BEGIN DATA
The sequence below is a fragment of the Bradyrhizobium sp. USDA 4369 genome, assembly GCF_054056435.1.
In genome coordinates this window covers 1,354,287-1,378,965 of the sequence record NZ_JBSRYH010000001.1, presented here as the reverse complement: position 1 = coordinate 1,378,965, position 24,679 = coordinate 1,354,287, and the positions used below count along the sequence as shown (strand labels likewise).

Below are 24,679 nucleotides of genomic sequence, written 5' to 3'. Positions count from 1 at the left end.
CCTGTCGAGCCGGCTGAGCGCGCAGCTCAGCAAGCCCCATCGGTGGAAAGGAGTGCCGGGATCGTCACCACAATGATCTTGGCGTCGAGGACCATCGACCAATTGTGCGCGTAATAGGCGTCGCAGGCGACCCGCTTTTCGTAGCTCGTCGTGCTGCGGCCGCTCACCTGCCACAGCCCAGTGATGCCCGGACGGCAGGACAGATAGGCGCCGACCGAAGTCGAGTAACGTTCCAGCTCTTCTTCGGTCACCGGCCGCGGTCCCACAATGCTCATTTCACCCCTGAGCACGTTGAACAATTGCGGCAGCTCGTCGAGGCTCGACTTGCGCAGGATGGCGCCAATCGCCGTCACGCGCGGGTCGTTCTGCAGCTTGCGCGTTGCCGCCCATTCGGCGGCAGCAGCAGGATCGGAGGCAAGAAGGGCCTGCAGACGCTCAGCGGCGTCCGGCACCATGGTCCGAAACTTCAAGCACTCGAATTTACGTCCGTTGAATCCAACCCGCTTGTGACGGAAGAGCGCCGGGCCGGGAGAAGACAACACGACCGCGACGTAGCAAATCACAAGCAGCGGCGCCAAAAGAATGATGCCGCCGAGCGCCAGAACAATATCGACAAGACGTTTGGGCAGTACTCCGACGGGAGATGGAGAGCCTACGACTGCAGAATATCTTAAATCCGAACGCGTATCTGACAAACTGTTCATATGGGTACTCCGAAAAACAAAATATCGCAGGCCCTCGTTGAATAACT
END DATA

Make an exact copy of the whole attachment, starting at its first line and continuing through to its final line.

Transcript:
The sequence below is a fragment of the Bradyrhizobium sp. USDA 4369 genome, assembly GCF_054056435.1.
In genome coordinates this window covers 1,354,287-1,378,965 of the sequence record NZ_JBSRYH010000001.1, presented here as the reverse complement: position 1 = coordinate 1,378,965, position 24,679 = coordinate 1,354,287, and the positions used below count along the sequence as shown (strand labels likewise).

Below are 24,679 nucleotides of genomic sequence, written 5' to 3'. Positions count from 1 at the left end.
CCTGTCGAGCCGGCTGAGCGCGCAGCTCAGCAAGCCCCATCGGTGGAAAGGAGTGCCGGGATCGTCACCACAATGATCTTGGCGTCGAGGACCATCGACCAATTGTGCGCGTAATAGGCGTCGCAGGCGACCCGCTTTTCGTAGCTCGTCGTGCTGCGGCCGCTCACCTGCCACAGCCCAGTGATGCCCGGACGGCAGGACAGATAGGCGCCGACCGAAGTCGAGTAACGTTCCAGCTCTTCTTCGGTCACCGGCCGCGGTCCCACAATGCTCATTTCACCCCTGAGCACGTTGAACAATTGCGGCAGCTCGTCGAGGCTCGACTTGCGCAGGATGGCGCCAATCGCCGTCACGCGCGGGTCGTTCTGCAGCTTGCGCGTTGCCGCCCATTCGGCGGCAGCAGCAGGATCGGAGGCAAGAAGGGCCTGCAGACGCTCAGCGGCGTCCGGCACCATGGTCCGAAACTTCAAGCACTCGAATTTACGTCCGTTGAATCCAACCCGCTTGTGACGGAAGAGCGCCGGGCCGGGAGAAGACAACACGACCGCGACGTAGCAAATCACAAGCAGCGGCGCCAAAAGAATGATGCCGCCGAGCGCCAGAACAATATCGACAAGACGTTTGGGCAGTACTCCGACGGGAGATGGAGAGCCTACGACTGCAGAATATCTTAAATCCGAACGCGTATCTGACAAACTGTTCATATGGGTACTCCGAAAAACAAAATATCGCAGGCCCTCGTTGAATAACT